From good wood to excellent instrument

Luthier Bruce Thompson demonstrates how wood for his guitars is shaped into curves and bends by wetting and applying heat on Wednesday. (Enterprise photo — Jesse Adcock)

SARANAC LAKE — Looking at a piece of good wood, a guitar maker is faced with all kinds of questions. There are worries to be had about thickness and bracing. Of essential concern is tone and playability. How stable will the construction of the instrument be in five years … 10?

After 45 years of classical and flamenco-style guitar making, luthier Bruce Thompson has these thoughts when looking at instruments. But at 18, in a guitar repair shop ogling a prewar Herman Hauser classical guitar, all Thompson thought was, “Well I’m never going to be able to afford this.”

Later, while reading a how-to book on guitar building, Thompson thought, “There’s no way I could do all that.”

“But its like many projects,” Thompson said. “Step one isn’t terribly hard. Two’s not terribly hard either. So, I ended up at a guitar maker’s shop in Maine … in January of ’73. And I saw guitars being made. And gee, each step of the process didn’t seem that impossible.”

That summer, Thompson stopped by a lumberyard. He bought a good chunk of redwood. From that summer on, Thompson experimented with building his own guitars. A friend of Thompson’s step-father had a lot of good wood lying around his attic. And so Thompson had his first commission.

Luthier Bruce Thompson plays a guitar of his own creation Wednesday in Saranac Lake. (Enterprise photo — Jesse Adcock)

“And for a chunk, a stack, of black walnut and a little money, he wanted me to build his daughter a guitar,” Thompson said. “So after I built two terrible guitars, I actually built a fairly nice little guitar for his daughter.”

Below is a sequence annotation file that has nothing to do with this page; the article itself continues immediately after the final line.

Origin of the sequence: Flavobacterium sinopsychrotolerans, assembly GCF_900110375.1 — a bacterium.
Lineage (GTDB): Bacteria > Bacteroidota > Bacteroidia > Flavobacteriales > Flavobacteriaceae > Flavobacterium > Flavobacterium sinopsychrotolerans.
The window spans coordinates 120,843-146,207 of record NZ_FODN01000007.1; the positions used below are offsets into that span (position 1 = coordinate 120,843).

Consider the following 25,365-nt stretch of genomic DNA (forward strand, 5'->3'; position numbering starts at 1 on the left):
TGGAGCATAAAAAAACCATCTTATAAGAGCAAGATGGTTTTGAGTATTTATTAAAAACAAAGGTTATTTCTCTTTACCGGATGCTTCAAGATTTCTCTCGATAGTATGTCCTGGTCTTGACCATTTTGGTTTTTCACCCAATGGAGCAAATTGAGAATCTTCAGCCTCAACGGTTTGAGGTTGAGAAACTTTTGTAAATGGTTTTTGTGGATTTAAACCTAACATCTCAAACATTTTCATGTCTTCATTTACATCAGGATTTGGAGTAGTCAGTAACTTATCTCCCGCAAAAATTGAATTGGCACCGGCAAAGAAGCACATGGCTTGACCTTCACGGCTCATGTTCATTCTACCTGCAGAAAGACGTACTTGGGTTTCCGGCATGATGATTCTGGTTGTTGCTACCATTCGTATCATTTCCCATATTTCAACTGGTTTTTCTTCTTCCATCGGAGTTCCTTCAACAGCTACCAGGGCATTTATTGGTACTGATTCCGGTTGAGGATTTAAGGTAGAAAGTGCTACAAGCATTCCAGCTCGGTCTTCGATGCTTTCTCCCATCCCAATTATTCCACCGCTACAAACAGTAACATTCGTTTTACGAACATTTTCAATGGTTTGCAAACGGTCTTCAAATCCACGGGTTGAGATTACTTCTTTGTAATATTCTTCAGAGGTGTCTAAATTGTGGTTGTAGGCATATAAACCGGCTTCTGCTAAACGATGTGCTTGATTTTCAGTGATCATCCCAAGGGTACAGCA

Thompson got out of the game for a few years after grad school. He got married. He had kids.

“And we found ourselves living on an Indian reservation while I worked for the Indian health service from ’86 to ’90,” Thompson said.

Phoebe Everson, Thompson’s wife, happened upon a marked-down, 6-inch table belt sander in Sears, and brought it home to surprise Thompson. A week later, the couple went out to a pharmacy for cold medicine for their children. They saw a good deal on a drill press.

“The Walgreens Pharmacy in Billings, Montana was also a Coast to Coast Hardware,” Thompson said. “Suddenly I had a whole bunch of tools. And long, long winters — long, dark cold winters. And so I started building again.”

Thompson and Everson moved to Saranac Lake a year and a half ago. They’d been coming up to the village for years to cross-country ski, from Peru, outside Plattsburgh.

“We finally said, ‘Why are we still living down here? We don’t work down here anymore, our kids aren’t in school down here anymore.'” Thompson said. “So we came up here.”

Now, Thompson said he builds between six and nine instruments a year, out of a workshop on his property. The workshop hosts that old 6-inch table belt sander and drill press that got him back into making. Thompson’s process takes him around 90 hours per instrument if he’s not making the rosette — the mosaic inlays that wrap the sound holes of flamenco guitars. They’re work intensive, taking more than 20 hours to set and cut.

Thompson orders rosettes online now, but is still willing to make them if a customer’s looking to pay for more than 20 hours of extra work.

The wood used for the guitar top makes the biggest difference in quality, Thompson said. When looking at a piece of wood, a tight and even grain is most desirable.

“It provides a measure of uniformity of stiffness to weight across the top,” Thompson said. “When you get a handmade instrument, you get someone who is thinking about, and altering, what they do with every piece of wood that goes through their hands. Every piece of wood is different.”